Video recordings of all plenary presentations and audio recordings of 11 of the breakout sessions from the November 28, 2012 Infant Mortality Summit are now online.  Accompanying PowerPoint slides are included.  Access these presentations on the Ohio Collaborative to Prevent Infant Mortality Website at http://bit.ly/imsummitpresentations

Prematurity Awareness and Men

Ken Scarborough is the volunteer coordinator for the NHSA Male Involvement Initiative and Male Involvement Coordinator at REACHUP, Inc.

November is recognized as Prematurity Awareness Month by the March of Dimes and the rest of the nation. This is a particularly important issue for Healthy Start and our work. Often times what he can do during this month gets lost in educating her.

According to an article written by Jasmine Jafferali in the Examiner dated November 1, 2012, there are 8 ways to reduce the risk for premature birth.  This article will identify 5 of the 8 ways and then provide ways that he can help and/or support:

Don’t Smoke. Her smoking and his smoking are detrimental during the pregnancy. When she finds it difficult to stop, he can either model stopping or support and encourage her as she attempts to stop.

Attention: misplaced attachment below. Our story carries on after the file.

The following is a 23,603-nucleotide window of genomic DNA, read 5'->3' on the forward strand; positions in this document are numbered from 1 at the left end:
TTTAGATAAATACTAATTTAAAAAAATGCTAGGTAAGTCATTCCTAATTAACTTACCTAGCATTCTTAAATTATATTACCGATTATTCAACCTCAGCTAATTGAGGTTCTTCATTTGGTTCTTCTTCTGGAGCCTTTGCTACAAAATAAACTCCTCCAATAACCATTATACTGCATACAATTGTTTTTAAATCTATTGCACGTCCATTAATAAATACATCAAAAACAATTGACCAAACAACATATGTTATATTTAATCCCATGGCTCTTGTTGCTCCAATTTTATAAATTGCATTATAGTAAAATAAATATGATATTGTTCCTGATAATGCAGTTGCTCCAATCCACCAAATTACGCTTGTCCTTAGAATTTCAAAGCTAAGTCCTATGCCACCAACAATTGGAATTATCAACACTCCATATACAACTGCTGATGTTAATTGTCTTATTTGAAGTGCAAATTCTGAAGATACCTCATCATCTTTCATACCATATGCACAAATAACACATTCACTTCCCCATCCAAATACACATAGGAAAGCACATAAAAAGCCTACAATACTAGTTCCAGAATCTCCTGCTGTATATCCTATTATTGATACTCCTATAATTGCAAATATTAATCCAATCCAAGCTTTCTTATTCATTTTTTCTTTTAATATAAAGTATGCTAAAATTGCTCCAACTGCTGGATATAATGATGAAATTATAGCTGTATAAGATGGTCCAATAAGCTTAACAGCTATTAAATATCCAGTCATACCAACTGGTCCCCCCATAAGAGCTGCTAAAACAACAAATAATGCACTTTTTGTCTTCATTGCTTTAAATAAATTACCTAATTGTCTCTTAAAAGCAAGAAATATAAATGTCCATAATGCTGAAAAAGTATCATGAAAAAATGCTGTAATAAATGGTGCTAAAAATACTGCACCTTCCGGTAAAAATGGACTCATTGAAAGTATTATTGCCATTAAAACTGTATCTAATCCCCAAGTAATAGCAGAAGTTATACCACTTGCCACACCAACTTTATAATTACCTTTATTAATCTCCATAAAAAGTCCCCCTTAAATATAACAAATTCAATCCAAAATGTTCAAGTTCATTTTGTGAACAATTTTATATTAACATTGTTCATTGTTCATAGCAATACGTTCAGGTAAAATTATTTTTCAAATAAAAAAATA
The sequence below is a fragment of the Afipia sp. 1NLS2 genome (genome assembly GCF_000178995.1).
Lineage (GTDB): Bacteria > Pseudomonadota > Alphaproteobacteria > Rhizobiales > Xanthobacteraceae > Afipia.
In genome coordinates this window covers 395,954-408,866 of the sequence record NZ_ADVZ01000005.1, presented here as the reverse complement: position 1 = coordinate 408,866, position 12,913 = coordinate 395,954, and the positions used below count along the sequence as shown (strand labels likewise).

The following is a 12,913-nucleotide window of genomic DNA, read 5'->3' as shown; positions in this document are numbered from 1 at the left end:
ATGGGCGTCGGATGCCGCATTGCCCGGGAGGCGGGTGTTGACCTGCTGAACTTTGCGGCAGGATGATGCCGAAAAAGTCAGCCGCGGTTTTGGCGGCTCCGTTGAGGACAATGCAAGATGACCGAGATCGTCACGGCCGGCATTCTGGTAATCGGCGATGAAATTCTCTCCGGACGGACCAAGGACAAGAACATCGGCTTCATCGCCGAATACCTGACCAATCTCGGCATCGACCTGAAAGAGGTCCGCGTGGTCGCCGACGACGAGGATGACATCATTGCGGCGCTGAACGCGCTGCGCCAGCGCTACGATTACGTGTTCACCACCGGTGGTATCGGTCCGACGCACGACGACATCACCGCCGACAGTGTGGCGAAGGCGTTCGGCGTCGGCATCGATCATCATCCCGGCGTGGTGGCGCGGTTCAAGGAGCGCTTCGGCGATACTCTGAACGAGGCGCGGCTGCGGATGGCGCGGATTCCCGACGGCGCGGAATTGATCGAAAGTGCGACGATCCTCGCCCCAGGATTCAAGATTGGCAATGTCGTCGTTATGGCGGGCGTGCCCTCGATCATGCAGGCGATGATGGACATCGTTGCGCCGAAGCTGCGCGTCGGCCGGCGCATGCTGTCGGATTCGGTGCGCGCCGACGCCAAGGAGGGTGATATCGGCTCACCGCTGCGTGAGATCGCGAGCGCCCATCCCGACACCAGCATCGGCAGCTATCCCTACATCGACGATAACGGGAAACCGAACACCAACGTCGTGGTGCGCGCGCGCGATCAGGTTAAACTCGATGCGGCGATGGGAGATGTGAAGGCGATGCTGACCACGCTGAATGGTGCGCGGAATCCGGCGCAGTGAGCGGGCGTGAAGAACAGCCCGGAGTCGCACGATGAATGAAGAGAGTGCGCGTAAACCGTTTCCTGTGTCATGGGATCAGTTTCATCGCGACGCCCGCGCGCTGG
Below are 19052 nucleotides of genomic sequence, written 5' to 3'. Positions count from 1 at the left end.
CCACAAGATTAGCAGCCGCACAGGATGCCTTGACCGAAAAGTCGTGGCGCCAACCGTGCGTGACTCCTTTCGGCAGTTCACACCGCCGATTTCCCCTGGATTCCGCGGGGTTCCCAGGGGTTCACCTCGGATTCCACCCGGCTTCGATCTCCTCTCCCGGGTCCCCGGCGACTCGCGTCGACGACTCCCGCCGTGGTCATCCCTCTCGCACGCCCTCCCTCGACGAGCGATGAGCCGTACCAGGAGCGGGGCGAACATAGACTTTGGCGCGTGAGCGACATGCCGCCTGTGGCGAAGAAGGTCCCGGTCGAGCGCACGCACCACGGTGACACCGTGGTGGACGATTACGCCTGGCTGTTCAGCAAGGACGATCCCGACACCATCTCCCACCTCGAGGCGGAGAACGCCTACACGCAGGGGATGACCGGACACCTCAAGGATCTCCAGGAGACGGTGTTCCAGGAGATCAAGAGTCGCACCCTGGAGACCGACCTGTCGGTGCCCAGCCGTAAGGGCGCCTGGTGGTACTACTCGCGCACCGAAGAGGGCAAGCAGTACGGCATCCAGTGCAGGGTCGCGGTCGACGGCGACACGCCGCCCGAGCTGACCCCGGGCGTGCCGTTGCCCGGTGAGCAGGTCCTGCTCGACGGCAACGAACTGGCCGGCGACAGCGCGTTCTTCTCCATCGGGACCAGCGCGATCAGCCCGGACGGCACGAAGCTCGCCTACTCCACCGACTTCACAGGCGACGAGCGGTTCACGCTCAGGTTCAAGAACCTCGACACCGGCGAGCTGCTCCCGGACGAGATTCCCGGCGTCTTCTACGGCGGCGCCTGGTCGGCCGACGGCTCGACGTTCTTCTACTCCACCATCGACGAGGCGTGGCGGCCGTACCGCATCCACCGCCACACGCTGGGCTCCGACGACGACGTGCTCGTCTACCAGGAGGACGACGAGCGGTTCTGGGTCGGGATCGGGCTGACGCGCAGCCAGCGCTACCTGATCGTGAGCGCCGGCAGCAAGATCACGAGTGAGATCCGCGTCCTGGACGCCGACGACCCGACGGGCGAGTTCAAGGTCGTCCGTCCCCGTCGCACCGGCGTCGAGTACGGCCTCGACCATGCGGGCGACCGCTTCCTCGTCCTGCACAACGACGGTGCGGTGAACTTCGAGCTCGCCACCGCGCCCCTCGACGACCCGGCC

Get your teeth checked early. Providing him this information on the importance of good dental care allows him to raise the question to her, schedule an appointment for her and join her on the visit.

Exercise. Her exercising can help to reduce preeclampsia and gestational diabetes; both have shown to increase the risk for pre-term labor.  This is often a natural behavior or a welcome activity for men.  He can partner with her to either continue to exercise throughout the pregnancy or to begin if she is currently not exercising.  This can also serve to build and growth their relationship.

Stay hydrated.  Water is best.  He can encourage her to drink lots of water during the pregnancy, while staying away from other drinks like those containing lots of sugar or alcohol.  As he seeks to meet her dietary urges, he can provide alternatives in cases where needed.  He too can pledge to stop himself.